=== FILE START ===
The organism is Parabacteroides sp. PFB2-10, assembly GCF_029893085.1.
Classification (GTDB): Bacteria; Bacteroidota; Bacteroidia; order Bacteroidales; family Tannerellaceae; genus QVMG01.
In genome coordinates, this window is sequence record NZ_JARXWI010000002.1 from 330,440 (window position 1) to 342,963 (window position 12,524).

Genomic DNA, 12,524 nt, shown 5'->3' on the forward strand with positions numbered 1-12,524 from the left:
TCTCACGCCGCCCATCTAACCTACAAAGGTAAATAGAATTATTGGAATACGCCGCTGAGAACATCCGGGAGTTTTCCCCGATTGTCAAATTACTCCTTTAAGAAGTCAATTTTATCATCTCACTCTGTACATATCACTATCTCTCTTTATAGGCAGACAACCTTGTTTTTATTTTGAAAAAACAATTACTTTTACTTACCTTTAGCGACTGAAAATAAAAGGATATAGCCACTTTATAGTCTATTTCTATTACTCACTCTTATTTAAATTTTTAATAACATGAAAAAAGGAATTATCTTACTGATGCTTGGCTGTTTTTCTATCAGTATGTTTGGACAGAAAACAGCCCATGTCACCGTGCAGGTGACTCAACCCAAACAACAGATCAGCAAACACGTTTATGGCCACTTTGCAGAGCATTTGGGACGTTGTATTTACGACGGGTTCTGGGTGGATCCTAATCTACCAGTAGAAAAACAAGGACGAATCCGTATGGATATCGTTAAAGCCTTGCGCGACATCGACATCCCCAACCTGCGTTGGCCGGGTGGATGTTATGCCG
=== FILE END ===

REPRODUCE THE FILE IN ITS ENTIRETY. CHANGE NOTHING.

The organism is Parabacteroides sp. PFB2-10, assembly GCF_029893085.1.
Classification (GTDB): Bacteria; Bacteroidota; Bacteroidia; order Bacteroidales; family Tannerellaceae; genus QVMG01.
In genome coordinates, this window is sequence record NZ_JARXWI010000002.1 from 330,440 (window position 1) to 342,963 (window position 12,524).

Genomic DNA, 12,524 nt, shown 5'->3' on the forward strand with positions numbered 1-12,524 from the left:
TCTCACGCCGCCCATCTAACCTACAAAGGTAAATAGAATTATTGGAATACGCCGCTGAGAACATCCGGGAGTTTTCCCCGATTGTCAAATTACTCCTTTAAGAAGTCAATTTTATCATCTCACTCTGTACATATCACTATCTCTCTTTATAGGCAGACAACCTTGTTTTTATTTTGAAAAAACAATTACTTTTACTTACCTTTAGCGACTGAAAATAAAAGGATATAGCCACTTTATAGTCTATTTCTATTACTCACTCTTATTTAAATTTTTAATAACATGAAAAAAGGAATTATCTTACTGATGCTTGGCTGTTTTTCTATCAGTATGTTTGGACAGAAAACAGCCCATGTCACCGTGCAGGTGACTCAACCCAAACAACAGATCAGCAAACACGTTTATGGCCACTTTGCAGAGCATTTGGGACGTTGTATTTACGACGGGTTCTGGGTGGATCCTAATCTACCAGTAGAAAAACAAGGACGAATCCGTATGGATATCGTTAAAGCCTTGCGCGACATCGACATCCCCAACCTGCGTTGGCCGGGTGGATGTTATGCCG